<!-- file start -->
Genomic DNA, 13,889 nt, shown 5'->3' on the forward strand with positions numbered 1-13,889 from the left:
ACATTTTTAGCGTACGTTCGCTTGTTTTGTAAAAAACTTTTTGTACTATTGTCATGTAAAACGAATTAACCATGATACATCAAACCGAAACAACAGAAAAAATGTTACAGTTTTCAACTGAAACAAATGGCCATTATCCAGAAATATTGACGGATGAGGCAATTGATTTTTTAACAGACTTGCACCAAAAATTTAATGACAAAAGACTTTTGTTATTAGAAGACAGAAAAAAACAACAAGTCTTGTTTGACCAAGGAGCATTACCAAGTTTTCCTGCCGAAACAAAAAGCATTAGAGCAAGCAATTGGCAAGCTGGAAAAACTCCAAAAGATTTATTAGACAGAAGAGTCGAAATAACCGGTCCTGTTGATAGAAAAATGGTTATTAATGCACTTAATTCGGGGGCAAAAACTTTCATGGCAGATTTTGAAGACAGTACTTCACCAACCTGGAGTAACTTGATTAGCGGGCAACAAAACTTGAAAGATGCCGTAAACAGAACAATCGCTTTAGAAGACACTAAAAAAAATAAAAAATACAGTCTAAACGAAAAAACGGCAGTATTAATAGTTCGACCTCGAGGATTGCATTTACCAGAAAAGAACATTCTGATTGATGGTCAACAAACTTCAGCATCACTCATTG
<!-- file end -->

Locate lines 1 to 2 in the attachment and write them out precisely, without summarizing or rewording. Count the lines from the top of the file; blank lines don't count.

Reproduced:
Genomic DNA, 13,889 nt, shown 5'->3' on the forward strand with positions numbered 1-13,889 from the left:
ACATTTTTAGCGTACGTTCGCTTGTTTTGTAAAAAACTTTTTGTACTATTGTCATGTAAAACGAATTAACCATGATACATCAAACCGAAACAACAGAAAAAATGTTACAGTTTTCAACTGAAACAAATGGCCATTATCCAGAAATATTGACGGATGAGGCAATTGATTTTTTAACAGACTTGCACCAAAAATTTAATGACAAAAGACTTTTGTTATTAGAAGACAGAAAAAAACAACAAGTCTTGTTTGACCAAGGAGCATTACCAAGTTTTCCTGCCGAAACAAAAAGCATTAGAGCAAGCAATTGGCAAGCTGGAAAAACTCCAAAAGATTTATTAGACAGAAGAGTCGAAATAACCGGTCCTGTTGATAGAAAAATGGTTATTAATGCACTTAATTCGGGGGCAAAAACTTTCATGGCAGATTTTGAAGACAGTACTTCACCAACCTGGAGTAACTTGATTAGCGGGCAACAAAACTTGAAAGATGCCGTAAACAGAACAATCGCTTTAGAAGACACTAAAAAAAATAAAAAATACAGTCTAAACGAAAAAACGGCAGTATTAATAGTTCGACCTCGAGGATTGCATTTACCAGAAAAGAACATTCTGATTGATGGTCAACAAACTTCAGCATCACTCATTG